From Kirkus, March 1 2008
In this silly, off-kilter tale, fourth-grader Wilson discovers a long-lost Uncle who happens to be a real-life pirate. He comes complete with pistols, a peg leg, and a talking penguin. Uncle Pirate sets out to find a job, one day accompanying WIlson to his bizarrely topsy-turvy school. The teachers are more than inept, the principal hides under his desk, the classrooms are chaos and recess invokes images of Lord of the Flies. To get the school ship-shape, Uncle Pirate deploys a combination of pirate-speak -- "mollymockery" and "arh" -- and good-hearted intimidation -- "Which of you scurvy mop buckets knows that word?" When all is said and done, Uncle Pirate has a job: he transforms teachers and students into happy sub-pirates and the school into a place of learning. Auth's comical illustrations add to the witty tone. A great middle-reader for any young landlubber who likes a good yarn and believes everyone deserves a chance.
Fourth-grade bully-bait Wilson is surprised and delighted when his long-lost uncle, a pirate, suddenly shows up on his family's doorstep, accompanied by a talking penguin. Wilson's parents, already cramped in their small condo, are less thrilled, especially when the penguin commandeers the refrigerator for his sleeping quarters. Wilson tries to help his uncle find gainful employment, but Uncle Pirate only really finds his element when he takes Wilson and the penguin to school. The school is a disaster, with teachers running away, classes mutinying right and left, and the principal hiding under his desk guarded by a secretary who allows entrance to the office only if bribed with food. Uncle Pirate soon sets things "shipshape and Bristol fashion," though, turning all the classes into 'ships' complete with signed articles and pirate names for everyone. This is a rib-tickling and original yarn, and the school-as-squadron-of-pirate-ships works so well that creative and daring teachers may find themselves considering piratical plans of their own. Particularly amusing is Uncle Pirate's fondness for secretaries "Oh, there be many a song sung by a lonely pirate under a tropical moon about some secretary loved and lost," sighs Uncle Pirate); a pirate ballad regarding secretaries, complete with musical notion, is helpfully included. Though silliness abounds, more realistic situations, such as bullying ("There is something about being named Wilson, and being small, and wearing glasses, that makes kids with names like Scott or Jason think they can beat you up") and difficulty with reading (poor reader Carla is the one Uncle Pirate cannily taps to teach the penguin to read) are also skillfully incorporated. Nearly every page features Auth's cartoonish monochromatic pen, ink, and watercolor illustrations hat enhance the comic elements of the story, especially the pop-eyed penguin's determined seriousness. Pirate fans, reluctant readers, readers-aloud, and just about anyone else will gladly sign on with this captain.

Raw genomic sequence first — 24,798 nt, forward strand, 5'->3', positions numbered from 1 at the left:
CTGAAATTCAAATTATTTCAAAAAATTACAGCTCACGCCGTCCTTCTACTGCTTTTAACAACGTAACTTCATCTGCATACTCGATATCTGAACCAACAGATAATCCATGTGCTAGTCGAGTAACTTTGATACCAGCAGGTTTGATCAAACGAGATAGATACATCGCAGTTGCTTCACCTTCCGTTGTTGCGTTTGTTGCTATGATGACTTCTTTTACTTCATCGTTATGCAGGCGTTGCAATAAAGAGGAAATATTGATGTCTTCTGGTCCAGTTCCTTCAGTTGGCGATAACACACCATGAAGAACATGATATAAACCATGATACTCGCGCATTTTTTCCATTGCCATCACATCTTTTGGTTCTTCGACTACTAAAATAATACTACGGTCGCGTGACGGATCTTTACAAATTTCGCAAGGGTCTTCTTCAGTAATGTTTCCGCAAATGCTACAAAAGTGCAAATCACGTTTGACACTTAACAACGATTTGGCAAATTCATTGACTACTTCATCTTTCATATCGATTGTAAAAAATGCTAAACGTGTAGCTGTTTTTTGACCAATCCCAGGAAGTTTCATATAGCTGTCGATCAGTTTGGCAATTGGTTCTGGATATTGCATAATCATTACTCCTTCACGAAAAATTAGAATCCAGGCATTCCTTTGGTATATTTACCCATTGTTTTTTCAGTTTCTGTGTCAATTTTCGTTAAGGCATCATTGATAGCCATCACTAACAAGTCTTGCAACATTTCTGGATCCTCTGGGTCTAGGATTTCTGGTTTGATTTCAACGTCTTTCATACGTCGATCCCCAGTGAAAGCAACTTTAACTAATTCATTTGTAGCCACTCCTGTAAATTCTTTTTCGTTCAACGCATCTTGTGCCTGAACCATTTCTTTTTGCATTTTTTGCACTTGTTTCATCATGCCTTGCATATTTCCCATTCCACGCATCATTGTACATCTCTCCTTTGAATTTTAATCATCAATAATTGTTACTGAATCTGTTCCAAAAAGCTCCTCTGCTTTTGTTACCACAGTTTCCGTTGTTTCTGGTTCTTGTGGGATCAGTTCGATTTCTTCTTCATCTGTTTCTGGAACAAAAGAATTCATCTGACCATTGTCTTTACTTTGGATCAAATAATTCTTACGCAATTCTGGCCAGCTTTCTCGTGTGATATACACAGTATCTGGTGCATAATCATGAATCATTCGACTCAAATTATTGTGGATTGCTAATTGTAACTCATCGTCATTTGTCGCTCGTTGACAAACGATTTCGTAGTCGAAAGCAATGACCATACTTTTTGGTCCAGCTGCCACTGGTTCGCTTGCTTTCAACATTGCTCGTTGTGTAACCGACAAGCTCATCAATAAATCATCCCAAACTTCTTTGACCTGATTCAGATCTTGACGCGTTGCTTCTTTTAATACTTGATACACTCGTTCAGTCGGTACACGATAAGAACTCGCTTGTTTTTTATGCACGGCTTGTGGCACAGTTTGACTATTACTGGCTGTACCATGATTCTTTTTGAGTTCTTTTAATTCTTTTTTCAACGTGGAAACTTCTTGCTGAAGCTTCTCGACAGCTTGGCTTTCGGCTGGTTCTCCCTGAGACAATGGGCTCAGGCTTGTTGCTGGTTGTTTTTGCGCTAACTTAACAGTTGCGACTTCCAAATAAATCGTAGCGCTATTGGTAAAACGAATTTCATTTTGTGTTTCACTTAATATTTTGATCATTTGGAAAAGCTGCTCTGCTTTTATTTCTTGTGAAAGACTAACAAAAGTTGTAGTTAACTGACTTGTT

From ??? 2008
Wilson is small, he wears glasses, and the bullies at his school love to make his life miserable. One day Wilson is sitting at the dinner table with his parents when his mother puts one her delicious pumpkin pies on the table. Wilson and his father know that Mom only makes pumpkin pie when she has bad news to impart. Reluctantly she shows her husband and son a letter from the navy. Apparently, the navy found Mom.s brother on an island off Antarctica and they are sending this brother to Mom. This news is truly astonishing news because Wilson and his father had no idea that Mom had a brother.
They barely have time to digest this news when Mom.s brother, Bob, arrives. Wilson does not know what to think when he sees his uncle for the first time. The man is dressed like a pirate, he has a patch over one eye, a peg leg, he is armed with two pistols and a cutlass, and he is accompanied by a penguin. Wilson soon finds out that his uncle is an honest to goodness pirate who has no home, no money, and is in need of a job.
After managing to mess up two jobs in quick succession, Uncle Pirate goes to Wilson.s school with his .nevvy. to arrange for his penguin, Captain Jack, to be educated. Uncle Pirate has taught Captain Jack how to speak, and now the penguin wants to learn how to read and write as well. When they get to Wilson.s school, Captain Pirate soon sees that the school is a disaster area. The students are out of control, and the staff are either indifferent to, or terrified of, the kids. Without wasting any time, Uncle Pirate decides to take the students in Wilson.s class in hand, and the results of his efforts are quite astonishing.
In this deliciously funny novel, Douglas Rees introduces us to Uncle Pirate and we cannot help wishing he was a real live person. With his unusual approach to life, and his wonderfully piratical way of speaking, Uncle Pirate is truly one of kind.